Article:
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No need to fertilize bougainvillea

QBefore the first freeze in Las Vegas what should I feed my bougainvillea? I have three plants, all in the ground. They are 6 years old and I wrap their bases before the freeze. They always come back come March and bloom beautifully August through October.

A. I like your idea of wrapping the bases of the plants before any freeze. That winter freeze is likely to occur from the first week of December to the first week of March.

Unless you have a very warm microclimate in your yard, and there are some in Las Vegas, you will see damage to them at the first light freeze with temperatures below 32 degrees F.

Wood mulches will also protect the base of bougainvillea but wrapping it is more effective. This way when it freezes it will kill the top of the bougainvillea to the mulch or wrap and not much further.

Of course this works to temperatures below freezing for short periods of time. If the temperatures are extremely cold or at these temperatures last a long time that it may freeze the plant to the ground.

How well you protect the base of the plant will determine how strong it will come back, or not, next spring. Having bougainvillea in the spot in the yard that does not have a lot of wind and is close to a warm, south or even better yet, west-facing wall will improve its chances for survival.

Plants that freeze to the ground will come back like gangbusters next spring because of their established root system. Plants that are planted in the spring have to grow both the roots and the tops and so growth is divided between the two. Plants that have an established root system only have to grow the top back and so all of that growth goes to top growth and we see huge amounts of growth in the spring.

You do not want to feed them anything this time of year. This goes for any winter-tender plant. These plants should get no fertilizer applied to them any time after mid-August. Fertilizers that stimulate new growth will cause the plant to become more succulent and lower its chances of surviving winter freezes.

This is not true of plants that have no problem surviving winter freezes. In fact, those plants can receive midfall applications of fertilizer with no problems. A midfall application of fertilizer can substitute for a spring application but not for winter-tender plants.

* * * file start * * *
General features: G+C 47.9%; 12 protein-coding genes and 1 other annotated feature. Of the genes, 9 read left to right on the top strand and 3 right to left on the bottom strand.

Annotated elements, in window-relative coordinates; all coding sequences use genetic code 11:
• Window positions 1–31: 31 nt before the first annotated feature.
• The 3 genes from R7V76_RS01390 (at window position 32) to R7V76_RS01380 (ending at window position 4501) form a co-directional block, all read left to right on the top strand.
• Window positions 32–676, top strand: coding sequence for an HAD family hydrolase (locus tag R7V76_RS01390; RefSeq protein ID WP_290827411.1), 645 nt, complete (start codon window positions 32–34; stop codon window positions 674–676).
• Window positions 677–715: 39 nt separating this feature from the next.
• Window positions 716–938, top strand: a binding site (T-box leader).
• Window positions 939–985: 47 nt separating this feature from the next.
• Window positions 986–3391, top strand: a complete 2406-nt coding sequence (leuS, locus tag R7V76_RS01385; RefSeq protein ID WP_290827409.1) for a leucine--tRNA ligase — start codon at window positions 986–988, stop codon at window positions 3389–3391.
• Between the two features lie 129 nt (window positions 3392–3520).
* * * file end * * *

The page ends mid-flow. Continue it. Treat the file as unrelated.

Q. This question regards our bottle tree. Should we trim and shape the tree? It has grown to a considerable height. The wind, appearance, and health of the tree are our concerns. Does the cracking on the trunk need addressing? And should I wrap the trunk in winter?

A. Very nice looking tree. I posted the picture you sent me on my blog. Personally, I would not do anything to it. The cracking in the trunk is normal for an aging tree. It should not have difficulty handling a normal winter.

I know it may not look picture perfect but that is what can be charming about these types of trees used in our environment. As it grows, it will naturally fill in some of the voids.

You could prune it to shape it a bit but be very careful when you do this and do not change it radically or the plant may respond in a way that you may not like.

Don’t do anything dramatic to it or you could end up with some problems such as sunburn on the lower limbs and, consequently, dieback. If you are going to do some pruning, do it this winter and hire someone who has a good reputation with shaping trees.

Bob Morris is a horticulture expert living in Las Vegas and professor emeritus for the University of Nevada. Visit his blog at xtremehorticulture.blogspot.com.

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